Thai Turkey Larb Recipe

by Jackie Miao


The Sour and Spicy Neighbor That’s So Close, Yet So Far…

For the same reason that one can live next to a neighbor for years and not visit their home, I have not been to Thailand. I know, I’m not proud of it, but faraway places beckoned, and I just never got around to doing it. I always thought that Thailand was close enough to home that I could go anytime. It’s so ironic that I am now based in the U.S., Thailand isn’t as easy as a 2 hour flight anymore. If I wanted to go, I would actually have to plan a major trip there.

Saying that, I have eaten some amazing larb dishes made by Thai chefs in Malaysia. Being a neighboring country, Malaysia is home to some local ethnic Thais, as well as migrants who have food businesses in the capital of Kuala Lumpur. However, did you know that larb is actually of Laotian origin? This dish is most common in the Issan region of Thailand, where a big community of ethnic Laotians live.

It is All About the Meat

The best larb dish I’ve had is one that featured pork innards. It was a super spicy plate of chewy offals, graced with flavor so exciting that my friends and I reordered two more plates of the same. For practicality and health reasons though, I make larb with more readily available proteins that are cleaner and organic here in the U.S. I also don’t add MSG, or bomb the dish out with too much seasoning. I’m pretty health conscious, and so this one is a slightly less-exciting, and cleaner alternative that I can eat more often.

Also, taste will largely differ depending on the ingredients you use. Bland meats will yield a blander experience. More flavorful meats that are organic, pasture-raised, and thoughtfully produced will taste more complex. It really is all about the meat with this dish! The brand of fish sauce, and chilly powder you use will also be a factor.*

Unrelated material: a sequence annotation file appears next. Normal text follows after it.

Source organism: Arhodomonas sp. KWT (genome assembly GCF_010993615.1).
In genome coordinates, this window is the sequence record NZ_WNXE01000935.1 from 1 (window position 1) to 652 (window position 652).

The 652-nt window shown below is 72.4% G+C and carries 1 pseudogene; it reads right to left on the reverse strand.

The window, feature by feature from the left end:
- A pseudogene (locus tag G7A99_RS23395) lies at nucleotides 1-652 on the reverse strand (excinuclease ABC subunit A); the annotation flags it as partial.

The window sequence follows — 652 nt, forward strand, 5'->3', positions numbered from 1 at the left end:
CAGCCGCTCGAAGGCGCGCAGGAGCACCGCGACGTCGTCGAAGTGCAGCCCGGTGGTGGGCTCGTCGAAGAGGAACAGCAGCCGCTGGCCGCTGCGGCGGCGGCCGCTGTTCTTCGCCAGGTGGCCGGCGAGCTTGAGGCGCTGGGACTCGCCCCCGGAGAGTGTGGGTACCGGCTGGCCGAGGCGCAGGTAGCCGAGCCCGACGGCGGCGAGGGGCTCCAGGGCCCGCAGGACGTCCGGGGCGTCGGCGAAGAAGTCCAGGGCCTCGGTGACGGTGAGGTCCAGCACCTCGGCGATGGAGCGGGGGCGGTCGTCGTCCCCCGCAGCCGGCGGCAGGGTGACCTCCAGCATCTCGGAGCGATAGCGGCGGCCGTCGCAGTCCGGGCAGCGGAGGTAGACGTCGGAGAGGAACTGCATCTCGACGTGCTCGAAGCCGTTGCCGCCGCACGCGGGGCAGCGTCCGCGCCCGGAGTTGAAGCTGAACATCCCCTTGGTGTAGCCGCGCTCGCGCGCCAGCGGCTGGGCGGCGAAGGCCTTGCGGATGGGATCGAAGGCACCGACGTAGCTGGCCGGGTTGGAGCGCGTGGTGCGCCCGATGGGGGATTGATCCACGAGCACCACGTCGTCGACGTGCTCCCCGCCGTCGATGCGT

I usually err on the cleaner side for health reasons. Some of the hook, complexity and flavor notes that make genuine SE Asian foodies go crazy may be lost as a result of scaling back on the tastier, but less healthy stuff. Nonetheless, this is a delightfully healthy dish to make on a weeknight when you’re time-strapped and in need of a healthy meal. Enjoy!

Thai Turkey Larb Recipe

Prep time: 10 mins
Cooking time: 15 mins


  • 1 lb of ground turkey (I use organic)
  • 1 tablespoon roasted rice powder
  • 1 tablespoon of medium-heat red chilly flakes (without seeds)**
  • 1/2 to 1 tablespoon fish sauce (or to taste)
  • 1 small bird eye chilly (optional, use 3 if you like it intense)
  • 1 1/2 limes, juice
  • 1 1/2 tsp of granulated sugar
  • 1/2 cup of thinly sliced shallots
  • 3 stalks of green onions, sliced
  • 1/2 cup of mint leaves, chopped or whole
  • 1/2 cup of culantro (or cilantro), chopped


  1. Heat nonstick wok to medium high. When hot, add your ground meat.
  2. Cook your ground meat until all the pinkness is gone (about 5-6 mins).
  3. Add roasted rice powder, mix thoroughly.
  4. Add chilly powder, mix thoroughly.
  5. Add fish sauce, lime juice, and sugar to taste. Mix thoroughly.
  6. Turn the heat OFF and add sliced shallots and extra fresh chillies, mix thoroughly.
  7. Remove to cool until it is just warm to the touch. Then, add your chopped herbs (mint, culantro/cilantro, and green onions.

How to eat: Serve this with lettuce wraps (romaine, butter lettuce, red leaf lettuce, iceberg, and cabbage all work) and warm rice as an appetizer, or as a simple main.

This recipe is adapted from

* Fish sauce – I think the saltiness of fish sauce differ from one brand to another (e.g. Red Boat, Three Crabs, Squid brand have different levels of saltiness), so make sure you always season conservatively at first, and add more to taste. I always do them in 1/2 or 1/4 tsp increments until I find the perfect balance.

** The intensity of the heat largely depends on what variety of red pepper flakes you use. Thai dried chillies are a lot hotter than Korean dried chillies, so just add this according to your preferred taste and intensity. If you’re using Thai prik bon, add in increments of 1/4 tsp. If you’re using Korean pepper flakes, you can add a bit more.

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